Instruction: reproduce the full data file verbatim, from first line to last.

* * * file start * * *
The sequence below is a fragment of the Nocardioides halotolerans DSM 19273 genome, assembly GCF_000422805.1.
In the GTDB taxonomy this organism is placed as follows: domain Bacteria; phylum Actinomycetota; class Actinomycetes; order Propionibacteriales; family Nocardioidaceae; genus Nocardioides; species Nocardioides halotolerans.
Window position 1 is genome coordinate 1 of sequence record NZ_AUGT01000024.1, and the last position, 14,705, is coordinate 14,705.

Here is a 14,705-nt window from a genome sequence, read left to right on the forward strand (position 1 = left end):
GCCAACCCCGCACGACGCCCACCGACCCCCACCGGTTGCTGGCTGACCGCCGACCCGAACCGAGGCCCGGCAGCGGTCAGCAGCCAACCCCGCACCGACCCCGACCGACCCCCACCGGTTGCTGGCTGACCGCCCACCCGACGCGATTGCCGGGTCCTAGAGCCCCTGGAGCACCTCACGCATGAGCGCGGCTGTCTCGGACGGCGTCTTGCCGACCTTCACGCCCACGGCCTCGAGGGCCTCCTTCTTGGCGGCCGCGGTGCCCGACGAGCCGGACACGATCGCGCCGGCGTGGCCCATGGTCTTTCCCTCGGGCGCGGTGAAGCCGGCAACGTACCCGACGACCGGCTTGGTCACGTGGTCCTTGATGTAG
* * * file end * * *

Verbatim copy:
The sequence below is a fragment of the Nocardioides halotolerans DSM 19273 genome, assembly GCF_000422805.1.
In the GTDB taxonomy this organism is placed as follows: domain Bacteria; phylum Actinomycetota; class Actinomycetes; order Propionibacteriales; family Nocardioidaceae; genus Nocardioides; species Nocardioides halotolerans.
Window position 1 is genome coordinate 1 of sequence record NZ_AUGT01000024.1, and the last position, 14,705, is coordinate 14,705.

Here is a 14,705-nt window from a genome sequence, read left to right on the forward strand (position 1 = left end):
GCCAACCCCGCACGACGCCCACCGACCCCCACCGGTTGCTGGCTGACCGCCGACCCGAACCGAGGCCCGGCAGCGGTCAGCAGCCAACCCCGCACCGACCCCGACCGACCCCCACCGGTTGCTGGCTGACCGCCCACCCGACGCGATTGCCGGGTCCTAGAGCCCCTGGAGCACCTCACGCATGAGCGCGGCTGTCTCGGACGGCGTCTTGCCGACCTTCACGCCCACGGCCTCGAGGGCCTCCTTCTTGGCGGCCGCGGTGCCCGACGAGCCGGACACGATCGCGCCGGCGTGGCCCATGGTCTTTCCCTCGGGCGCGGTGAAGCCGGCAACGTACCCGACGACCGGCTTGGTCACGTGGTCCTTGATGTAG